Where not only is the content of every conversation, not only are the movements of every person known, but even the location of all the objects are known? Where the book that you leant to a friend leaves a record that they have read it? Where do you think the balance is between tech and policy to combat mass surveillance? And what do you think that Congress should do, or that people should be urging Congress to do? Snowden : I think reform comes with many faces. And they have been modified or changed as a result.

But there are many other programs, and many other countries, where these reforms have not yet had the impact that is so vital to free society. That can be through technology, that can be through politics, that can be through voting, that can be through behavior.

But technology is, of all of these things, perhaps the quickest and most promising means through which we can respond to the greatest violations of human rights in a manner that is not dependent on every single legislative body on the planet to reform itself at the same time, which is probably somewhat optimistic to hope for.

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We would be instead able to create systems … that enforce and guarantee the rights that are necessary to maintain a free and open society. Lee : On a different note — people said I should ask about Twitter — how long have you had a Twitter for? Snowden : Ha. I make no secret about the fact that I live on Eastern Standard Time. The majority of my work and associations, my political activism, still occurs in my home, in the United States. So it only really make sense that I work on the same hours.

Lee : Do you feel like Twitter is sucking away all your time? I mean I kind of have Twitter open all day long and I sometimes get sucked into flame wars. How is it affecting you? Snowden : There were a few days when people kept tweeting cats for almost an entire day. Lee : The real question is, what was your Twitter handle before this? Because you were obviously on Twitter. You know all the ins and outs. With prosecutors seeking a maximum sentence, Hale delivered a powerful handwritten letter describing his motivations to the court.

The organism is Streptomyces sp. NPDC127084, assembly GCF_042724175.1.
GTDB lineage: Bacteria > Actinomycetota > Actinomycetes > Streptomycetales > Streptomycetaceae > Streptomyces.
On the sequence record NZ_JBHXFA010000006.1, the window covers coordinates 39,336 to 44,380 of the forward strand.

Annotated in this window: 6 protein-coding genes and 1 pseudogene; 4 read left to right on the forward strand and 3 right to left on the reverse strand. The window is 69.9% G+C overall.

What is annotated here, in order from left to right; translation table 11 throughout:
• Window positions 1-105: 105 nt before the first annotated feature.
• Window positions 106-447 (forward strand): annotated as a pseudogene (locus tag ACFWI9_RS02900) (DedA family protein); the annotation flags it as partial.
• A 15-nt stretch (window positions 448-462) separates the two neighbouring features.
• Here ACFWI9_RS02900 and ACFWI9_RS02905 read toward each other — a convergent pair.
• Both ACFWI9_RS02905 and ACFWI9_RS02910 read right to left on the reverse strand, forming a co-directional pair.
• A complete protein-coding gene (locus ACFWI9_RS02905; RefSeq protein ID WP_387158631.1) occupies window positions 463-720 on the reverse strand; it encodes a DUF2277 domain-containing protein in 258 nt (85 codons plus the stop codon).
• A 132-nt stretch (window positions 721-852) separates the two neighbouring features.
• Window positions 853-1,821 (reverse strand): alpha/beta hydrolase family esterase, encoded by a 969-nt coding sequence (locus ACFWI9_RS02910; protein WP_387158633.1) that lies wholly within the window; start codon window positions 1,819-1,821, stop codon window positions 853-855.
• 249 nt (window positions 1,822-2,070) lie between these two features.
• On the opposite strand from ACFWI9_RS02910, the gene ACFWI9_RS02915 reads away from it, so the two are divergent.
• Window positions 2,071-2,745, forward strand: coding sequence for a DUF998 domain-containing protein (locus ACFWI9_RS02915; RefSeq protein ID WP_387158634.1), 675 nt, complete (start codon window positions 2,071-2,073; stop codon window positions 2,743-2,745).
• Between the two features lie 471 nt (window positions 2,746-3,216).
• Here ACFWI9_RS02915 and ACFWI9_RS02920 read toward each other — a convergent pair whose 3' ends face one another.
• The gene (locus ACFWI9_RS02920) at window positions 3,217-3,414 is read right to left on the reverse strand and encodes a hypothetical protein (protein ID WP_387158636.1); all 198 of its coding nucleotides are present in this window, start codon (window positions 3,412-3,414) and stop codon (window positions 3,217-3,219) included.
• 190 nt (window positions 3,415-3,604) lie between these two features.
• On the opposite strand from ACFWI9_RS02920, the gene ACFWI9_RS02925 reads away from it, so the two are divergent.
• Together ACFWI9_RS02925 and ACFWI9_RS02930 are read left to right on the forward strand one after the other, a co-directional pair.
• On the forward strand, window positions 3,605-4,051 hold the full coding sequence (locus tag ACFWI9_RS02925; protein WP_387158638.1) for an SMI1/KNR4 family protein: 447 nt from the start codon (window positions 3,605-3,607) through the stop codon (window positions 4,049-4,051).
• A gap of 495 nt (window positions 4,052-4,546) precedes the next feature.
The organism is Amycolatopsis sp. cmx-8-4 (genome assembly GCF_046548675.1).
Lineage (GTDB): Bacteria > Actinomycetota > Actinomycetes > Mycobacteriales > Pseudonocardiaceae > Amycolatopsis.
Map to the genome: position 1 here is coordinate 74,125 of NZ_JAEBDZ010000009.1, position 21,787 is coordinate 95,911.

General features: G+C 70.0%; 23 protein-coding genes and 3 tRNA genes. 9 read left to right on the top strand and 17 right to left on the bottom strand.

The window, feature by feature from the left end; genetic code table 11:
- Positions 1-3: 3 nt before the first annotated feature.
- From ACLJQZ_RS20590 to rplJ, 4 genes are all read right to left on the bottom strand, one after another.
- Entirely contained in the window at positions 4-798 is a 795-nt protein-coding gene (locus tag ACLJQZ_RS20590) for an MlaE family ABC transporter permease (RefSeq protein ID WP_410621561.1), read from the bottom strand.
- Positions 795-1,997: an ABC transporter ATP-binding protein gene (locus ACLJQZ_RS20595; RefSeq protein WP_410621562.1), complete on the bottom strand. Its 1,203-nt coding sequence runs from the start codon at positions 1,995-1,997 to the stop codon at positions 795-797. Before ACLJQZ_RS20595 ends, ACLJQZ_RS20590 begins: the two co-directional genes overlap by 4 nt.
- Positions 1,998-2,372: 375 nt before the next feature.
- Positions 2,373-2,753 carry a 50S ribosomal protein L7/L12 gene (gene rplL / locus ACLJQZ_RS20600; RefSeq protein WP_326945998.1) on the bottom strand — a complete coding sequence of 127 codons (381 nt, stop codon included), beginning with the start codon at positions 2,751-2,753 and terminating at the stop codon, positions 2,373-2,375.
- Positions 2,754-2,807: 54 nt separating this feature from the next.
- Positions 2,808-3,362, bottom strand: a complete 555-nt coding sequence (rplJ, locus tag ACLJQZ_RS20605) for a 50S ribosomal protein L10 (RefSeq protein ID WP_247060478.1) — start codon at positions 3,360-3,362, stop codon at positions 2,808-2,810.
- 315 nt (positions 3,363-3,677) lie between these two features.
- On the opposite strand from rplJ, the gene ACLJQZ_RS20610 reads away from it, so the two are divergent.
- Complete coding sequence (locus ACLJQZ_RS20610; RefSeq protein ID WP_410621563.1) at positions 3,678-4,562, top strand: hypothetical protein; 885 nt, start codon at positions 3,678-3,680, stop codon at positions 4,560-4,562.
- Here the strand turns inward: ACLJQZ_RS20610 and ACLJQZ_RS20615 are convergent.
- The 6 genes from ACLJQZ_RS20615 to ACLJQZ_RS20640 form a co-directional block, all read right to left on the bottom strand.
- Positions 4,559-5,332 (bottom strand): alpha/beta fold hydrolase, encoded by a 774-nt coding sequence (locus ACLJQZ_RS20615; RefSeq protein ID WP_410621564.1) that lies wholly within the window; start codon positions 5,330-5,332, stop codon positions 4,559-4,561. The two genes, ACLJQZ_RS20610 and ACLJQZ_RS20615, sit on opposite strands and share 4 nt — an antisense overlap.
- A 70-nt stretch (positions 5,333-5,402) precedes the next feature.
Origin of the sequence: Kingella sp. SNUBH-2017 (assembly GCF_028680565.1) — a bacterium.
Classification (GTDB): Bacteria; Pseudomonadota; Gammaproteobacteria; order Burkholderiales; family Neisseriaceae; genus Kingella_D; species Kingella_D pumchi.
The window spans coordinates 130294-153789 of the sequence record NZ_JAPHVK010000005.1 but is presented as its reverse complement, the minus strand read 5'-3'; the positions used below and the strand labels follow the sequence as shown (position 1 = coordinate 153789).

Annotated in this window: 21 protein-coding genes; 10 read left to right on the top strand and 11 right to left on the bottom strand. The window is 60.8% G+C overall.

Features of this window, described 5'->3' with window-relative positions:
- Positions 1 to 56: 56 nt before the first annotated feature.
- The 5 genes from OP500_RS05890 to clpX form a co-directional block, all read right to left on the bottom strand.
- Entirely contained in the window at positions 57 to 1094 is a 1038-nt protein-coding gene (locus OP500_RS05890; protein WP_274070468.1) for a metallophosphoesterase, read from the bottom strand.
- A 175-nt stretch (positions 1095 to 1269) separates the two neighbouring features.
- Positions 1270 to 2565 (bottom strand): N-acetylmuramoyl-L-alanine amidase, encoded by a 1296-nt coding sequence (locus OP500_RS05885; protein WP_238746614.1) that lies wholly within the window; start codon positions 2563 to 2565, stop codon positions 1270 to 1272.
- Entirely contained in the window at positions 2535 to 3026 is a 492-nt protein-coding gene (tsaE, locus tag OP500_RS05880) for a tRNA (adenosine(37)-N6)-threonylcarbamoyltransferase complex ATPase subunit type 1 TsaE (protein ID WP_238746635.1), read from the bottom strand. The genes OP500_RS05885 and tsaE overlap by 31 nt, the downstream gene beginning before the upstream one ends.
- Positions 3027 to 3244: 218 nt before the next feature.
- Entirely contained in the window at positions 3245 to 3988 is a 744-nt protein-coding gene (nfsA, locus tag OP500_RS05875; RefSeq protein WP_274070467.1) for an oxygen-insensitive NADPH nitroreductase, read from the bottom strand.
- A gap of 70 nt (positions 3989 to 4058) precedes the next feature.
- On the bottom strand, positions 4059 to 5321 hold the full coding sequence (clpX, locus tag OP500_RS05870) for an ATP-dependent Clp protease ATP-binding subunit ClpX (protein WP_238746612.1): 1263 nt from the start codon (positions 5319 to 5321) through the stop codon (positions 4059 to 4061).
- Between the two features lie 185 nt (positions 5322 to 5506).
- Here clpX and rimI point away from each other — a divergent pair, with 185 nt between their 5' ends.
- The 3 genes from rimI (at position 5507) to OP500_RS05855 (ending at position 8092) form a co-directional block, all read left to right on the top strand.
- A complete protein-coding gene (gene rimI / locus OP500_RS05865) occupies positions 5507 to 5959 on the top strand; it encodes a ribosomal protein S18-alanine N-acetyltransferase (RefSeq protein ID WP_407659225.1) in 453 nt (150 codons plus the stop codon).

All rights reserved First Look Institute is a c 3 nonprofit organization. Micah Lee. Our interview, conducted over room-service hamburgers, started with the basics. The first step that anyone could take is to encrypt their phone calls and their text messages. You can do that through the smartphone app al, by Open Whisper Systems.

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Your credentials may be revealed because some service you stopped using in gets hacked, and your password that you were using for that one site also works for your Gmail. We should armor ourselves using systems we can rely on every day. It should be invisible, it should be atmospheric, it should be something that happens painlessly, effortlessly. You can use it right now to talk to your friends. Photo: Sue Gardner. Lee : What about for people who are, like, in a repressive regime and are trying to … Snowden : Use Tor.

One night nsa in my hotel room

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Since I Met Edward Snowden, I’ve Never Stopped Watching My Back